Cooperman, Marilyn

Since 1963

Marylin Cooperman was born in Toronto Canada and emigrated to New Zealand aged 20 where she wrote and illustrated the New Zealand Herald's first fashion and beauty column.  In 1963 she decided to move again and found her way to Greenwich Village New York where she met Fred Leighton.  At this time he was running a clothing boutique well known for Mexican wedding dresses and flowers and she set up a small studio on his premises and designed a resort wear collection for him. 

In the 1970s, she established ‘Max and Marilyn’ which specialized in Art Deco-inspired clothing and sold through iconic New York department stores Saks Fifth Avenue, Bergdorf Goodman and Bloomingdale’s. The collections were well received in the press, including Seventeen magazine, where she later became Fashion Director. Two years later she was commissioned by Simplicity to design a series of Twelve Room patterns. These were the original prototypes for the home-sewing market and the success of her patterns helped spark a new wave of interest in the industry. This success led directly to her appointment as Editor in Chief of Simplicity followed five years later by a move to Vogue Patterns.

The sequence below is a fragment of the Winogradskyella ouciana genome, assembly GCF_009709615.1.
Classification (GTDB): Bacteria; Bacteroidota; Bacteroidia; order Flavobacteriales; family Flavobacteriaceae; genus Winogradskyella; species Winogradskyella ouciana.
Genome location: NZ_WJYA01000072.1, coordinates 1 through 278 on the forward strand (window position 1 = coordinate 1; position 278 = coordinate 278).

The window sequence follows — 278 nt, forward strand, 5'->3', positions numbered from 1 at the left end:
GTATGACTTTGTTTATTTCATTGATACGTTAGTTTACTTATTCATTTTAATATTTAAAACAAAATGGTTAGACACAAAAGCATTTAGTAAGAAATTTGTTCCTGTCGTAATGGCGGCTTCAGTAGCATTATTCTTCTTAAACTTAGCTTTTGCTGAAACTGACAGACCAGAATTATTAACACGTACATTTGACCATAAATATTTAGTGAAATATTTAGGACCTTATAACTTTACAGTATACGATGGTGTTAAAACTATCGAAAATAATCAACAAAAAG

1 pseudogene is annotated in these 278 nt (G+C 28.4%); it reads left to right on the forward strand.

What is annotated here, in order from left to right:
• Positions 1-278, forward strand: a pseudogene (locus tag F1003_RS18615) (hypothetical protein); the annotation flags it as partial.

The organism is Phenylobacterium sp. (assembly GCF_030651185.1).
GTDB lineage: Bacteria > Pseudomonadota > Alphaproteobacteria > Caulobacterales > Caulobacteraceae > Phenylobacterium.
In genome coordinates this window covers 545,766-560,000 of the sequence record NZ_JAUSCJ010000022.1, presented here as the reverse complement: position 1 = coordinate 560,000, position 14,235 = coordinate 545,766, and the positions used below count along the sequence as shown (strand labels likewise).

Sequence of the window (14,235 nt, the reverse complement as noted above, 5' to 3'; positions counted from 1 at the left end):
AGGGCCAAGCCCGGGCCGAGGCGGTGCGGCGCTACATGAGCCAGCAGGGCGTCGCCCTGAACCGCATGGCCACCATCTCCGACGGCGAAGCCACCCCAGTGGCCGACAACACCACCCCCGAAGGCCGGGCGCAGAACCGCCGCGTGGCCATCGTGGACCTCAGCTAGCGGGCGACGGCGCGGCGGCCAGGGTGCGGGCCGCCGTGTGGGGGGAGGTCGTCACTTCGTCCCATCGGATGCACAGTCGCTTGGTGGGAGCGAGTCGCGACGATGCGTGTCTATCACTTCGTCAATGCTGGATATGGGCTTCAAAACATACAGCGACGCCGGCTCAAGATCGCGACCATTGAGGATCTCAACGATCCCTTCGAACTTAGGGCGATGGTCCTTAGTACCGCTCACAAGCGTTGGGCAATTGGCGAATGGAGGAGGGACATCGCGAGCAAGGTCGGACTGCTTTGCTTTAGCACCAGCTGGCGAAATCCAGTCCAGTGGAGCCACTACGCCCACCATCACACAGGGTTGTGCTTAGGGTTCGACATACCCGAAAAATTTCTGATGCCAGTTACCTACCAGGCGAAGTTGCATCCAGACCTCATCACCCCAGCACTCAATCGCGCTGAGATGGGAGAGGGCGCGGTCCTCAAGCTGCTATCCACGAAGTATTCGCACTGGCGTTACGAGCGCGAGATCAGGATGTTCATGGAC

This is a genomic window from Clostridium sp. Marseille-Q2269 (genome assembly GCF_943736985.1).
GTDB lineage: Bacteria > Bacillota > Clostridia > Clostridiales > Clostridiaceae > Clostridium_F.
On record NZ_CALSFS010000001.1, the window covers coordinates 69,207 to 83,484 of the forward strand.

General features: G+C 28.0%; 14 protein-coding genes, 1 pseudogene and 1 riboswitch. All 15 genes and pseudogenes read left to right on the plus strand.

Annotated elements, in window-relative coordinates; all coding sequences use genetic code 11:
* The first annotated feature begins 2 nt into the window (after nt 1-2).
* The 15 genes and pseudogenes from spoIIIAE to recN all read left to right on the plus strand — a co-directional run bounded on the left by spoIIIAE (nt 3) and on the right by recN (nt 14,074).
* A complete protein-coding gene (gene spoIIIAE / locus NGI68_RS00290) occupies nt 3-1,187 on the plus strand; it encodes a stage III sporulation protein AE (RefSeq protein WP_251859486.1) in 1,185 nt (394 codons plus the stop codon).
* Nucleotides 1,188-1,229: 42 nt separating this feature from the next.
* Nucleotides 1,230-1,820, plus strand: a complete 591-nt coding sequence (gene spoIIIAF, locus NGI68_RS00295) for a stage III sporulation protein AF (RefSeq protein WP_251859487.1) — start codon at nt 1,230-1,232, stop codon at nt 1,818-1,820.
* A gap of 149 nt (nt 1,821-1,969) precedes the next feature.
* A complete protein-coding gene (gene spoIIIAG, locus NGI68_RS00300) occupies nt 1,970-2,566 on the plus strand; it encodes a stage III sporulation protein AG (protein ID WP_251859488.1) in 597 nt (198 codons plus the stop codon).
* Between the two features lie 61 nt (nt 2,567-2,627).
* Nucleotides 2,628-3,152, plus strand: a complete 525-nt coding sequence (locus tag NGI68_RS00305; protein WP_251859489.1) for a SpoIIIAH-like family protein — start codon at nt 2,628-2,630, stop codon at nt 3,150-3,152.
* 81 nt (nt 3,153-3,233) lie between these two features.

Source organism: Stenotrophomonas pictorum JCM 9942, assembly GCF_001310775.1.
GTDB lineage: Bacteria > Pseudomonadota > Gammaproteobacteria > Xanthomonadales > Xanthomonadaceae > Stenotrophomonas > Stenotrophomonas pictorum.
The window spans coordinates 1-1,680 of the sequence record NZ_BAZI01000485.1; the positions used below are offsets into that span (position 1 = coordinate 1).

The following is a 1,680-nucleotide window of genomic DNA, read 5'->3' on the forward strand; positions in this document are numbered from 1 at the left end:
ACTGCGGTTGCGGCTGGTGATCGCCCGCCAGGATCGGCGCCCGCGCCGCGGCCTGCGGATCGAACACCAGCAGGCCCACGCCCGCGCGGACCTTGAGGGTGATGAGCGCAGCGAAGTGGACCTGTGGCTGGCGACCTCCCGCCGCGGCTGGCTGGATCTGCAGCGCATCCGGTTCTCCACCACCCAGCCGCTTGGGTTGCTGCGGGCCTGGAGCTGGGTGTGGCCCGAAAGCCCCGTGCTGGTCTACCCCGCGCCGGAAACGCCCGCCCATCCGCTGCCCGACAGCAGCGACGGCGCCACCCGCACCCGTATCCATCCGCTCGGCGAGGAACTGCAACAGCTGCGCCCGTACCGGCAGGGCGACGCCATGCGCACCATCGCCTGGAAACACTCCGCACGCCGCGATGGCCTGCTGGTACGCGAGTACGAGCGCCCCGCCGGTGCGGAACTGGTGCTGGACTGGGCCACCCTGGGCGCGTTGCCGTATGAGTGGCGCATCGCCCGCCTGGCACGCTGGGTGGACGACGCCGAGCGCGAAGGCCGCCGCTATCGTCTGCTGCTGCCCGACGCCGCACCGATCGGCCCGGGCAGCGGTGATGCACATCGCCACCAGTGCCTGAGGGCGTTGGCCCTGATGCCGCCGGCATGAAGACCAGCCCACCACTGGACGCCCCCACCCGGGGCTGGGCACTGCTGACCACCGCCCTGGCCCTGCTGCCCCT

In 1987 Fred Leighton, now well established as a luxury estate jeweller on Madison Avenue, approached Cooperman to work for him as a designer, creating modern jewels that would appeal to his clients tastes.  She accepted the challenge despite having no formal jewellery training and immediately immersed herself in the fine jewellery world learning techniques such as wax carving which she mastered with the help of Arthur Angelino of New York’s Fashion Institute of Technology.  She not only designed new jewels but also re-designing outdated pieces, breathing new life into often unloved antique and vintage pieces.

In 1994, after several successful years at Leightons, Cooperman decided to set up her own company to create her original designs.  Her bold and brilliant jewels have been widely collected and have featured in several significant jewellery books and in exhibitions at museums such as the Museum of Fine Arts, Boston and the Museum of Art and Design in New York.